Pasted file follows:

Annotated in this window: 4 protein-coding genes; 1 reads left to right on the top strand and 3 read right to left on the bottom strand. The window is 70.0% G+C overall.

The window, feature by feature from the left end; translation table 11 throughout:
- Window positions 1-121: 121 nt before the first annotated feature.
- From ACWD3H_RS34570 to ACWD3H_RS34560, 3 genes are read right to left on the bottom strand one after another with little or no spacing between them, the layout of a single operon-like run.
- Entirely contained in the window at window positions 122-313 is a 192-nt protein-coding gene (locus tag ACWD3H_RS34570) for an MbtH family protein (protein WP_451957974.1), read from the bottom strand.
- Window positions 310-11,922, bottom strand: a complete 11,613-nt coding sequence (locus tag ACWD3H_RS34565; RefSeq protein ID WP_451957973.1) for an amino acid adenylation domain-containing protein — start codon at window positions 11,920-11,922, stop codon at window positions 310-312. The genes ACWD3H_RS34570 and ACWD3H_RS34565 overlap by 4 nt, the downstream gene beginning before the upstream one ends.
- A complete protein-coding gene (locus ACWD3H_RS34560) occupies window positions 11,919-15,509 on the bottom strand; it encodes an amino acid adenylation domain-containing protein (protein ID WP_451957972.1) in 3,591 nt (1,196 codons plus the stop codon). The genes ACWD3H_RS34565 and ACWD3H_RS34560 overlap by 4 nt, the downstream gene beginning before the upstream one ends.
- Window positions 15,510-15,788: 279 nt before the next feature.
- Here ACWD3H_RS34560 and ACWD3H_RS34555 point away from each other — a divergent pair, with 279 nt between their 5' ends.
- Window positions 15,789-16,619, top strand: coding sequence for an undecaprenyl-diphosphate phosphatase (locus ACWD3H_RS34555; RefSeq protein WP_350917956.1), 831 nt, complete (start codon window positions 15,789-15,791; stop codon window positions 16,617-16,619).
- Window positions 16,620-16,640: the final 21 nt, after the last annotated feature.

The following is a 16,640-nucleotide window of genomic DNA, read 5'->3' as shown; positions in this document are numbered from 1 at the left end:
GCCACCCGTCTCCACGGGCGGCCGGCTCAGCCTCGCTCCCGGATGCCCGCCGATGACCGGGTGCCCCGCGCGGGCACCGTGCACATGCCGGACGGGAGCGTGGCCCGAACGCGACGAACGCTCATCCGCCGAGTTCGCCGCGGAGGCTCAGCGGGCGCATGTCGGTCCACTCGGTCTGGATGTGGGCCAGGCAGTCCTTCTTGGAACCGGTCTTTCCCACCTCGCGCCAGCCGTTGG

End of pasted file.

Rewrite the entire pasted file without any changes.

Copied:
Annotated in this window: 4 protein-coding genes; 1 reads left to right on the top strand and 3 read right to left on the bottom strand. The window is 70.0% G+C overall.

The window, feature by feature from the left end; translation table 11 throughout:
- Window positions 1-121: 121 nt before the first annotated feature.
- From ACWD3H_RS34570 to ACWD3H_RS34560, 3 genes are read right to left on the bottom strand one after another with little or no spacing between them, the layout of a single operon-like run.
- Entirely contained in the window at window positions 122-313 is a 192-nt protein-coding gene (locus tag ACWD3H_RS34570) for an MbtH family protein (protein WP_451957974.1), read from the bottom strand.
- Window positions 310-11,922, bottom strand: a complete 11,613-nt coding sequence (locus tag ACWD3H_RS34565; RefSeq protein ID WP_451957973.1) for an amino acid adenylation domain-containing protein — start codon at window positions 11,920-11,922, stop codon at window positions 310-312. The genes ACWD3H_RS34570 and ACWD3H_RS34565 overlap by 4 nt, the downstream gene beginning before the upstream one ends.
- A complete protein-coding gene (locus ACWD3H_RS34560) occupies window positions 11,919-15,509 on the bottom strand; it encodes an amino acid adenylation domain-containing protein (protein ID WP_451957972.1) in 3,591 nt (1,196 codons plus the stop codon). The genes ACWD3H_RS34565 and ACWD3H_RS34560 overlap by 4 nt, the downstream gene beginning before the upstream one ends.
- Window positions 15,510-15,788: 279 nt before the next feature.
- Here ACWD3H_RS34560 and ACWD3H_RS34555 point away from each other — a divergent pair, with 279 nt between their 5' ends.
- Window positions 15,789-16,619, top strand: coding sequence for an undecaprenyl-diphosphate phosphatase (locus ACWD3H_RS34555; RefSeq protein WP_350917956.1), 831 nt, complete (start codon window positions 15,789-15,791; stop codon window positions 16,617-16,619).
- Window positions 16,620-16,640: the final 21 nt, after the last annotated feature.

The following is a 16,640-nucleotide window of genomic DNA, read 5'->3' as shown; positions in this document are numbered from 1 at the left end:
GCCACCCGTCTCCACGGGCGGCCGGCTCAGCCTCGCTCCCGGATGCCCGCCGATGACCGGGTGCCCCGCGCGGGCACCGTGCACATGCCGGACGGGAGCGTGGCCCGAACGCGACGAACGCTCATCCGCCGAGTTCGCCGCGGAGGCTCAGCGGGCGCATGTCGGTCCACTCGGTCTGGATGTGGGCCAGGCAGTCCTTCTTGGAACCGGTCTTTCCCACCTCGCGCCAGCCGTTGG